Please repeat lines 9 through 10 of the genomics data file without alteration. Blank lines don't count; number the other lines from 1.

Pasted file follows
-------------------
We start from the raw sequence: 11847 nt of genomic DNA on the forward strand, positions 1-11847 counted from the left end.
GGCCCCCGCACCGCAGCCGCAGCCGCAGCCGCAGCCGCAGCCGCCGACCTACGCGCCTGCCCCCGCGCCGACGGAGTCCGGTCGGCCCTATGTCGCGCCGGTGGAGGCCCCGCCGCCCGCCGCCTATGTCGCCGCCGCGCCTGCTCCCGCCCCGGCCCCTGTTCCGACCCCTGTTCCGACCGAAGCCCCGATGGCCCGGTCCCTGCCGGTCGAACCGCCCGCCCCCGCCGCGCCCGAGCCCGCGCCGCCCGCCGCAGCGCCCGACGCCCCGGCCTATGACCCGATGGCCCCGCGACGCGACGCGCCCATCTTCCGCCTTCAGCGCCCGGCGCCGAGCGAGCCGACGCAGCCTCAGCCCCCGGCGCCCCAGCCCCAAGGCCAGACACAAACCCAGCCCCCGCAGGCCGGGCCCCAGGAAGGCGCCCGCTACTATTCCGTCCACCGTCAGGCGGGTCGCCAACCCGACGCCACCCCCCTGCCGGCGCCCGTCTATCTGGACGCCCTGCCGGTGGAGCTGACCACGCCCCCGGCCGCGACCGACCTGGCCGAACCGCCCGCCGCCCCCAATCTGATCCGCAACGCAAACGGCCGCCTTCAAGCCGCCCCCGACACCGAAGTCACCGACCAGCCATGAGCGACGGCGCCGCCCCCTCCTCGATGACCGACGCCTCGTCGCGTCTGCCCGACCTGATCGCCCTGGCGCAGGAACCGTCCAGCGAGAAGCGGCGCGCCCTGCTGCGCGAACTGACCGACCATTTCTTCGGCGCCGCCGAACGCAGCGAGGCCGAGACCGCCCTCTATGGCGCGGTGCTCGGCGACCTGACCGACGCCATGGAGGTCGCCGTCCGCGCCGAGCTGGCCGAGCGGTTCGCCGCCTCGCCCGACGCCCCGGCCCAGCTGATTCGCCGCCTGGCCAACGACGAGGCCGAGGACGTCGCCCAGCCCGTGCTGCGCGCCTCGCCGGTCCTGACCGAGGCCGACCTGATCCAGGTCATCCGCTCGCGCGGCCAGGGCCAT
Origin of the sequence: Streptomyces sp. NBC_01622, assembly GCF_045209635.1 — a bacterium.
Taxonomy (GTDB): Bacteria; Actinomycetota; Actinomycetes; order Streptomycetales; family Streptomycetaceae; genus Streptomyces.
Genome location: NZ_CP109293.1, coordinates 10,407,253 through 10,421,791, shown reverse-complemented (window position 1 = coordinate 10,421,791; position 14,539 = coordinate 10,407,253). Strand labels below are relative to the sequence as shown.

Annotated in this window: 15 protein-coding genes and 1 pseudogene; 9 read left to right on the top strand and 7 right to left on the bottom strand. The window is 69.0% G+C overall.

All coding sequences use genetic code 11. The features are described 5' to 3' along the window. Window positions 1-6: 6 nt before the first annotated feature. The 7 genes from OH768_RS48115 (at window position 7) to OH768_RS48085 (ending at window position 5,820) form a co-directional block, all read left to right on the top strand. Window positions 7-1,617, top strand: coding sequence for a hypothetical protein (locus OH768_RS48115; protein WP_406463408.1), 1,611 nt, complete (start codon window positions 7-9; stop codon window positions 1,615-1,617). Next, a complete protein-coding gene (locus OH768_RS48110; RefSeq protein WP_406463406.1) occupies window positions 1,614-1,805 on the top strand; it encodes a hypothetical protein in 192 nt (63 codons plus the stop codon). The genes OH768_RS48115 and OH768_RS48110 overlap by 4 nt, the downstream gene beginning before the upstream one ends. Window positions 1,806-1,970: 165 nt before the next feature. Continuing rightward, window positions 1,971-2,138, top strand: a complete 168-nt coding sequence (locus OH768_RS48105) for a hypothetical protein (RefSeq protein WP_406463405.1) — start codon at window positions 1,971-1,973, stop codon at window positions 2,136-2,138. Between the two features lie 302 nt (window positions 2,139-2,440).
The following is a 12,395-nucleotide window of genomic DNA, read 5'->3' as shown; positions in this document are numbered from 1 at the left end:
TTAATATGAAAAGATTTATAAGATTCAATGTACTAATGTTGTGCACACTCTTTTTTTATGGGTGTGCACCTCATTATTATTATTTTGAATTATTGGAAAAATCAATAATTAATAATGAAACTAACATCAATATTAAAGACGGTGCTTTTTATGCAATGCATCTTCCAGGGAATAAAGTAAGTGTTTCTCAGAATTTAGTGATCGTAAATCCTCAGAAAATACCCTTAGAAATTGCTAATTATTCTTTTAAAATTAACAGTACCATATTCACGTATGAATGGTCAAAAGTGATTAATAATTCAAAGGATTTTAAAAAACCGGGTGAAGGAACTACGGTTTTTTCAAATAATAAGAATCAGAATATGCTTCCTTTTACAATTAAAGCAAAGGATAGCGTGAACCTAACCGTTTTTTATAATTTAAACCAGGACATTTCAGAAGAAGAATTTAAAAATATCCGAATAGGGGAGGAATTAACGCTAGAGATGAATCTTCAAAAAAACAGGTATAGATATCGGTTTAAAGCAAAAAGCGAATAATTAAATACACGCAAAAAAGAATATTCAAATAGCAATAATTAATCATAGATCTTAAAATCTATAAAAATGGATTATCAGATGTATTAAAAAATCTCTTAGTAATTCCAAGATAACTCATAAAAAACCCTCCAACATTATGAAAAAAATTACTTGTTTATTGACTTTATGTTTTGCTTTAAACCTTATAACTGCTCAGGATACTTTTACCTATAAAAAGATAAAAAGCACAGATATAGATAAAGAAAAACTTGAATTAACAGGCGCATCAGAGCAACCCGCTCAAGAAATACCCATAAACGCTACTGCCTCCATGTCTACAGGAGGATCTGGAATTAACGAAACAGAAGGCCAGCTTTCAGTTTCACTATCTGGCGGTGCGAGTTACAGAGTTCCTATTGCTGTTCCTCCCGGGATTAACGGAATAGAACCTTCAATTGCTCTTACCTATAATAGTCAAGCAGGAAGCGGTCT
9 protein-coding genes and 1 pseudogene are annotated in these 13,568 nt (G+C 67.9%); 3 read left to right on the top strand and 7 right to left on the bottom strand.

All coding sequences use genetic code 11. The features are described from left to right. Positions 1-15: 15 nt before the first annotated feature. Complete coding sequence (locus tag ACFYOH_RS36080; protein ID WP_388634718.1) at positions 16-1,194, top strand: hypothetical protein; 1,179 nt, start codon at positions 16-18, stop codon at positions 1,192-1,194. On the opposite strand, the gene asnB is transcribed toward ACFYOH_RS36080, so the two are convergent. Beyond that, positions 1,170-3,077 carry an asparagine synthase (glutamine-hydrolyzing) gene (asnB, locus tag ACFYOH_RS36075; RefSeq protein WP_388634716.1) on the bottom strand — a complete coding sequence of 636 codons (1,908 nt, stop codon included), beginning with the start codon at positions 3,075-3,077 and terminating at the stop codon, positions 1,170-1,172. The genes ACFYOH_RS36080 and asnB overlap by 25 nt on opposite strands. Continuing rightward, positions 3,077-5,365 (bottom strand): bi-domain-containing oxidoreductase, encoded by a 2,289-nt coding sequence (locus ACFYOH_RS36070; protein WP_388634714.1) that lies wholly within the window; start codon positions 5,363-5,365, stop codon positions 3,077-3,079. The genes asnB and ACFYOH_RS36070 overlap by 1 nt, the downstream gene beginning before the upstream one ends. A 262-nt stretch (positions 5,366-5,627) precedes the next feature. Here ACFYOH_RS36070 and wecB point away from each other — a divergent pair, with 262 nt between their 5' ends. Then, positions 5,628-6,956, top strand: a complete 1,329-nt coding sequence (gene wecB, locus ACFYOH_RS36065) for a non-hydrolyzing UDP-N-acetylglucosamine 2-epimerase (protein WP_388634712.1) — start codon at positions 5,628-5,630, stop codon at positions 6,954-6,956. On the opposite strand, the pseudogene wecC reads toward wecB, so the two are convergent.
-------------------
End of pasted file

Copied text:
TTAATATGAAAAGATTTATAAGATTCAATGTACTAATGTTGTGCACACTCTTTTTTTATGGGTGTGCACCTCATTATTATTATTTTGAATTATTGGAAAAATCAATAATTAATAATGAAACTAACATCAATATTAAAGACGGTGCTTTTTATGCAATGCATCTTCCAGGGAATAAAGTAAGTGTTTCTCAGAATTTAGTGATCGTAAATCCTCAGAAAATACCCTTAGAAATTGCTAATTATTCTTTTAAAATTAACAGTACCATATTCACGTATGAATGGTCAAAAGTGATTAATAATTCAAAGGATTTTAAAAAACCGGGTGAAGGAACTACGGTTTTTTCAAATAATAAGAATCAGAATATGCTTCCTTTTACAATTAAAGCAAAGGATAGCGTGAACCTAACCGTTTTTTATAATTTAAACCAGGACATTTCAGAAGAAGAATTTAAAAATATCCGAATAGGGGAGGAATTAACGCTAGAGATGAATCTTCAAAAAAACAGGTATAGATATCGGTTTAAAGCAAAAAGCGAATAATTAAATACACGCAAAAAAGAATATTCAAATAGCAATAATTAATCATAGATCTTAAAATCTATAAAAATGGATTATCAGATGTATTAAAAAATCTCTTAGTAATTCCAAGATAACTCATAAAAAACCCTCCAACATTATGAAAAAAATTACTTGTTTATTGACTTTATGTTTTGCTTTAAACCTTATAACTGCTCAGGATACTTTTACCTATAAAAAGATAAAAAGCACAGATATAGATAAAGAAAAACTTGAATTAACAGGCGCATCAGAGCAACCCGCTCAAGAAATACCCATAAACGCTACTGCCTCCATGTCTACAGGAGGATCTGGAATTAACGAAACAGAAGGCCAGCTTTCAGTTTCACTATCTGGCGGTGCGAGTTACAGAGTTCCTATTGCTGTTCCTCCCGGGATTAACGGAATAGAACCTTCAATTGCTCTTACCTATAATAGTCAAGCAGGAAGCGGTCT
9 protein-coding genes and 1 pseudogene are annotated in these 13,568 nt (G+C 67.9%); 3 read left to right on the top strand and 7 right to left on the bottom strand.